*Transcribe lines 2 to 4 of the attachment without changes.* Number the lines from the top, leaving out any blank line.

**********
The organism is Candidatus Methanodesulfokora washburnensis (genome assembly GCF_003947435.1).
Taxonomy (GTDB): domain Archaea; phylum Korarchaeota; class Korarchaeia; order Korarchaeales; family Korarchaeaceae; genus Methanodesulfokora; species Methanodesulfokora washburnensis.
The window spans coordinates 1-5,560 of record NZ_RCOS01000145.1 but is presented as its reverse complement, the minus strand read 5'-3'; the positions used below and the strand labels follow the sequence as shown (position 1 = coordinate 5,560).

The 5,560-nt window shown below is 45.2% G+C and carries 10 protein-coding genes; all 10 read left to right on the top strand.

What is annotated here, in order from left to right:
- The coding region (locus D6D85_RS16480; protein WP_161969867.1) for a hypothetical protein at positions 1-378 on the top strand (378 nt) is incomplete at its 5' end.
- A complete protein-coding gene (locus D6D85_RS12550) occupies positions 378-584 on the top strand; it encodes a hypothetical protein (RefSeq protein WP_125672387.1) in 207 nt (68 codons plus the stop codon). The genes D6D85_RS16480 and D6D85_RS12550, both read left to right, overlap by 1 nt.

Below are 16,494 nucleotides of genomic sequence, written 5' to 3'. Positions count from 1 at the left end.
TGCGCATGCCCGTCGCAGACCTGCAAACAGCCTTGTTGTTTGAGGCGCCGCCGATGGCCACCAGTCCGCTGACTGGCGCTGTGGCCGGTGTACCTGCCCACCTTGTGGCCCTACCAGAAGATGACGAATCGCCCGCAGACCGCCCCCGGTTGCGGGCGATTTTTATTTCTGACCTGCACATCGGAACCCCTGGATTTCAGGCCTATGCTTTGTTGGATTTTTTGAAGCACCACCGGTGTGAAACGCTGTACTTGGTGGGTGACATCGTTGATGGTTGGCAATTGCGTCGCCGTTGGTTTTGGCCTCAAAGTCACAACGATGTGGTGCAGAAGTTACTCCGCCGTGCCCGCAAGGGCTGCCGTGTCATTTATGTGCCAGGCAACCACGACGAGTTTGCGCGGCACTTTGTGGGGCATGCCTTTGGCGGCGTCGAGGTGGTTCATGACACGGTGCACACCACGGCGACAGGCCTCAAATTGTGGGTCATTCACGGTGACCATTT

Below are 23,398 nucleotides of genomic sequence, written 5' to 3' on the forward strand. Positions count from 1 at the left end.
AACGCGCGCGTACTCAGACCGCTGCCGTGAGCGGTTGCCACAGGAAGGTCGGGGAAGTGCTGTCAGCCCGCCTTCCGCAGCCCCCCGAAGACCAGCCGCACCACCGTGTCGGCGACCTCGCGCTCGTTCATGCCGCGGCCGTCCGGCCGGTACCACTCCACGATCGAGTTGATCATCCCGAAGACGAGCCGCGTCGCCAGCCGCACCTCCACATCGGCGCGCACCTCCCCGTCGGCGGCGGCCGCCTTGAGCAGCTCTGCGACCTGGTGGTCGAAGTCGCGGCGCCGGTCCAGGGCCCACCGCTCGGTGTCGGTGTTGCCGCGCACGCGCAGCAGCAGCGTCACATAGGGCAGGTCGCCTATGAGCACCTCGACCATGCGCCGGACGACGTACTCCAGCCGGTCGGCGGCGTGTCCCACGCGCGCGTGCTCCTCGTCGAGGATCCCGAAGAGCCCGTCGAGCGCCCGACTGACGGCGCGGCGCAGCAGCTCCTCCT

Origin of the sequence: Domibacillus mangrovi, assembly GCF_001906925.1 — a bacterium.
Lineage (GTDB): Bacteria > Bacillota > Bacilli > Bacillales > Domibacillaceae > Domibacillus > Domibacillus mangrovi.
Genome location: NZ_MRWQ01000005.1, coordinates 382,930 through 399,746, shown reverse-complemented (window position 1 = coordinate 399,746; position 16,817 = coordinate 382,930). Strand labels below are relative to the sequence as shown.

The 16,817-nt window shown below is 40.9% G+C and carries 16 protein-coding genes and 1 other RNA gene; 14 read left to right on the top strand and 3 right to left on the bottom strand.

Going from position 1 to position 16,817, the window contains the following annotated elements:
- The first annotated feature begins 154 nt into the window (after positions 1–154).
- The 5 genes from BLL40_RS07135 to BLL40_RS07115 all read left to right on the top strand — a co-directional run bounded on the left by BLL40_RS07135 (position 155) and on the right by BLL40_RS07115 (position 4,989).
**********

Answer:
Taxonomy (GTDB): domain Archaea; phylum Korarchaeota; class Korarchaeia; order Korarchaeales; family Korarchaeaceae; genus Methanodesulfokora; species Methanodesulfokora washburnensis.
The window spans coordinates 1-5,560 of record NZ_RCOS01000145.1 but is presented as its reverse complement, the minus strand read 5'-3'; the positions used below and the strand labels follow the sequence as shown (position 1 = coordinate 5,560).

The 5,560-nt window shown below is 45.2% G+C and carries 10 protein-coding genes; all 10 read left to right on the top strand.